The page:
Revision's newest intelligent moisturizing product is said to be popular with consumers as well as award-winning, as well. Back in 2017, Revision Intellishade was given the NEWBEAUTY® Award for "Best Makeup that Doubles as SPF". One of the key reasons for this reward was the fact that this moisturizer claims to do far more than just soften skin, which is hard enough to do right, in a safe way, and in an ecologically friendly way. It also claims to provide multiple peptides as well as wrinkle reducers and other organic compounds to produce an even tone to the skin's appearance, all this while offering protection from a wide spectrum of the sun's damaging UV-A and UV-B rays. That is definitely a lot to ask from one product. So, can this miracle in a jar really deliver the goods?
As a company Revision definitely knows what we all want and need, and, no doubt, what we really want to hear. It is said to have everything that one could want all packed into one little tube, and we do mean little. Even though the white-background of the product photo makes it appear that the product could be as big as a standard bottle of lotion, the reality is that it is far smaller: under two ounces. Sure, that could be considered handy for on-the-go products that are thrown into a bag and carried wherever one goes for reapplication all day and all night. But that is on the small side for a daily facial moisturizer and sunscreen product, both of which should be applied liberally, which can lead to an empty tube pretty quickly.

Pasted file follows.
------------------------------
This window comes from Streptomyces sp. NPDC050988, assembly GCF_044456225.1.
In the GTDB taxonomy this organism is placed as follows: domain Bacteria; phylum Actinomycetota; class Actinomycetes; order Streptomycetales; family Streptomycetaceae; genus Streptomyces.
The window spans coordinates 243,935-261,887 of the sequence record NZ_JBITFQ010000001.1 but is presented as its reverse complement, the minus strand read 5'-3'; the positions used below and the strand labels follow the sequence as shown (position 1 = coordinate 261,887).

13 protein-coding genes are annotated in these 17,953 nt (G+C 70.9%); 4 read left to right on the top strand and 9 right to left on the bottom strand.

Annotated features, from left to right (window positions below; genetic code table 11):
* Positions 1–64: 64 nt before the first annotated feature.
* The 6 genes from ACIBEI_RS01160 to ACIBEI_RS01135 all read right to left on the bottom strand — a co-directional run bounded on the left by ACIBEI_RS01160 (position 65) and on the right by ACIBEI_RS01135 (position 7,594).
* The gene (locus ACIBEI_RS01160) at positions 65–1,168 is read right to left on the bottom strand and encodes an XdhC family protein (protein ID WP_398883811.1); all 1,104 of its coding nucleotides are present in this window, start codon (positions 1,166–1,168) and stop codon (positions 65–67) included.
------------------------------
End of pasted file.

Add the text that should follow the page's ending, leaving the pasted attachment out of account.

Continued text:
Putting the size of the product aside for the moment, the list of ingredients reads like most standard ones for moisturizers with sunscreen. One will see that the active ingredients are all UV protectors (we'll talk about that more ahead), and the list of inactive ingredients are where the beauty boosting properties are hidden. These come in the form of peptides and other extracts, which are usually helpful and quite safe when it comes to wrinkle prevention and reduction. These elements also work to correct skin color, hide blemishes, and brighten tone, in general.
The really significant difference with Revision's offering here is the tint. It is made in shades of "Original", "Matte", or "TruPhysical", with an explanation that the Original "provides a more moisturizing feel" while Matte is said to be lighter and is preferred when used during humid months. The "TruPhysical" variant claims to set itself apart not just by the aesthetics, but instead in the revisions made to the ingredient list, which is said to replace the standard sun protectors with a list of all-mineral ingredients. For the purposes of this review, we will focus on the Original version.